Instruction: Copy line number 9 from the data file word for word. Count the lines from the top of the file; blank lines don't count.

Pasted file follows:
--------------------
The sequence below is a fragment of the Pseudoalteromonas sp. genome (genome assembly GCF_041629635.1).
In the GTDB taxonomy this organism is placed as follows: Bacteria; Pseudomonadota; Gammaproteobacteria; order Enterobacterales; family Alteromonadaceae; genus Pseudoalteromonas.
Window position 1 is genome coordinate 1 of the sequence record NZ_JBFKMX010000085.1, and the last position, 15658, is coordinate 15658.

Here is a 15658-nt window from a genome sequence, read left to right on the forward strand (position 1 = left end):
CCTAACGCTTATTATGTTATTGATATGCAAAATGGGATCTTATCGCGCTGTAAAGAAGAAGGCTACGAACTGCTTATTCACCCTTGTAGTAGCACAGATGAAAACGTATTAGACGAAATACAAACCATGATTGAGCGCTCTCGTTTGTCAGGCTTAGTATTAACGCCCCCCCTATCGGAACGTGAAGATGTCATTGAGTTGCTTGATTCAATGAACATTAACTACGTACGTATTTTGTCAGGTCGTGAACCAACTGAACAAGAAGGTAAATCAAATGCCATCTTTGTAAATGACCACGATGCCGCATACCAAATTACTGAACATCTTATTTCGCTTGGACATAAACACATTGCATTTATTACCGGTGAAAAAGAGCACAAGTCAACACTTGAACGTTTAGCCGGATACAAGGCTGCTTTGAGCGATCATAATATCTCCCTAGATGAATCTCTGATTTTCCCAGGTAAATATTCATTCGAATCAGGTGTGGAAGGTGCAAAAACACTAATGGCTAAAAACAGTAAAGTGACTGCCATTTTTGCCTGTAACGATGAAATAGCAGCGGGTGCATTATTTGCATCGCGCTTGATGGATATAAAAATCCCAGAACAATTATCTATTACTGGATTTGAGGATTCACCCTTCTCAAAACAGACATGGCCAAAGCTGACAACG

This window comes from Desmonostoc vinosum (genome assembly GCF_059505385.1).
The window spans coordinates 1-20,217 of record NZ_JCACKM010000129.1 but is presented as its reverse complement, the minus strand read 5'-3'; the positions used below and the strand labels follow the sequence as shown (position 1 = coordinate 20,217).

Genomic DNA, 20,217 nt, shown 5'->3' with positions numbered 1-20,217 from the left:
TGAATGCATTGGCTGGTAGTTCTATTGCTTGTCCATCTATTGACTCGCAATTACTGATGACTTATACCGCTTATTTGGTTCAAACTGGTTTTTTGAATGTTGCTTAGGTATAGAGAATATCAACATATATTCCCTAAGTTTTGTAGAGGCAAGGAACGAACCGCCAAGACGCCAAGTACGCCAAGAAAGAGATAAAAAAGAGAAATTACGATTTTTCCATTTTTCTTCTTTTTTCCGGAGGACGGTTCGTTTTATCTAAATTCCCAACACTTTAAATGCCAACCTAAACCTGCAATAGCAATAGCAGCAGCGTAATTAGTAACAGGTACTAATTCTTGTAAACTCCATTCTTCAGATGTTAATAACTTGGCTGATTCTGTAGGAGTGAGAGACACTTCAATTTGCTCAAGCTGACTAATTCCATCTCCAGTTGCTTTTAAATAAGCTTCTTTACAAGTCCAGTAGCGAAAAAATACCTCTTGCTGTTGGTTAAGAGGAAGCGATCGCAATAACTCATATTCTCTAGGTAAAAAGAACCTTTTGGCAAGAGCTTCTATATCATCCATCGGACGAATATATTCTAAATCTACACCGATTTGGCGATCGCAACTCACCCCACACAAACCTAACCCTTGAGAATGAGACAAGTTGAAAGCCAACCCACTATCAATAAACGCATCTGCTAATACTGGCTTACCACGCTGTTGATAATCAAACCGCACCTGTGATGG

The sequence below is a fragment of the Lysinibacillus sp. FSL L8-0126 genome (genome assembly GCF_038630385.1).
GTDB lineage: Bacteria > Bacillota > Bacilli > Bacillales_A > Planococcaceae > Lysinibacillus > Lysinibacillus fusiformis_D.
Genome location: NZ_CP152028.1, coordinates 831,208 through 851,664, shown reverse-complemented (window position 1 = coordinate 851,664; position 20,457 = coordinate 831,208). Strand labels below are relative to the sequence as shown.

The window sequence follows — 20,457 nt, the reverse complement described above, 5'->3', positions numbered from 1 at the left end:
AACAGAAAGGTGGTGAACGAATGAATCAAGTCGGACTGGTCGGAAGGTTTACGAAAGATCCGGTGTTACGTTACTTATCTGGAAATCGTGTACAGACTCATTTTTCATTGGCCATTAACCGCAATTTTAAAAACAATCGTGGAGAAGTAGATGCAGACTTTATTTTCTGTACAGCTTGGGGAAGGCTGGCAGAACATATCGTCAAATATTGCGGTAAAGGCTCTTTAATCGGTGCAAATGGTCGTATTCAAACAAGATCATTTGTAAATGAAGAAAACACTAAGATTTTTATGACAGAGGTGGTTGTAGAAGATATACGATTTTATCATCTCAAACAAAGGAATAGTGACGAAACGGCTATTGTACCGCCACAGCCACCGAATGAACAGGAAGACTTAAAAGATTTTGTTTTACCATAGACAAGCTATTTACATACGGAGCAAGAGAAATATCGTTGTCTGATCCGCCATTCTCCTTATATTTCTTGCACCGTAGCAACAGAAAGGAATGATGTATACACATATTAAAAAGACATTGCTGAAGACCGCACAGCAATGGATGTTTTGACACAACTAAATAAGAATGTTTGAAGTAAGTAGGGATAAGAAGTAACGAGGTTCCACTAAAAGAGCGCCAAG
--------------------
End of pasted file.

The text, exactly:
TGAATGCATTGGCTGGTAGTTCTATTGCTTGTCCATCTATTGACTCGCAATTACTGATGACTTATACCGCTTATTTGGTTCAAACTGGTTTTTTGAATGTTGCTTAGGTATAGAGAATATCAACATATATTCCCTAAGTTTTGTAGAGGCAAGGAACGAACCGCCAAGACGCCAAGTACGCCAAGAAAGAGATAAAAAAGAGAAATTACGATTTTTCCATTTTTCTTCTTTTTTCCGGAGGACGGTTCGTTTTATCTAAATTCCCAACACTTTAAATGCCAACCTAAACCTGCAATAGCAATAGCAGCAGCGTAATTAGTAACAGGTACTAATTCTTGTAAACTCCATTCTTCAGATGTTAATAACTTGGCTGATTCTGTAGGAGTGAGAGACACTTCAATTTGCTCAAGCTGACTAATTCCATCTCCAGTTGCTTTTAAATAAGCTTCTTTACAAGTCCAGTAGCGAAAAAATACCTCTTGCTGTTGGTTAAGAGGAAGCGATCGCAATAACTCATATTCTCTAGGTAAAAAGAACCTTTTGGCAAGAGCTTCTATATCATCCATCGGACGAATATATTCTAAATCTACACCGATTTGGCGATCGCAACTCACCCCACACAAACCTAACCCTTGAGAATGAGACAAGTTGAAAGCCAACCCACTATCAATAAACGCATCTGCTAATACTGGCTTACCACGCTGTTGATAATCAAACCGCACCTGTGATGG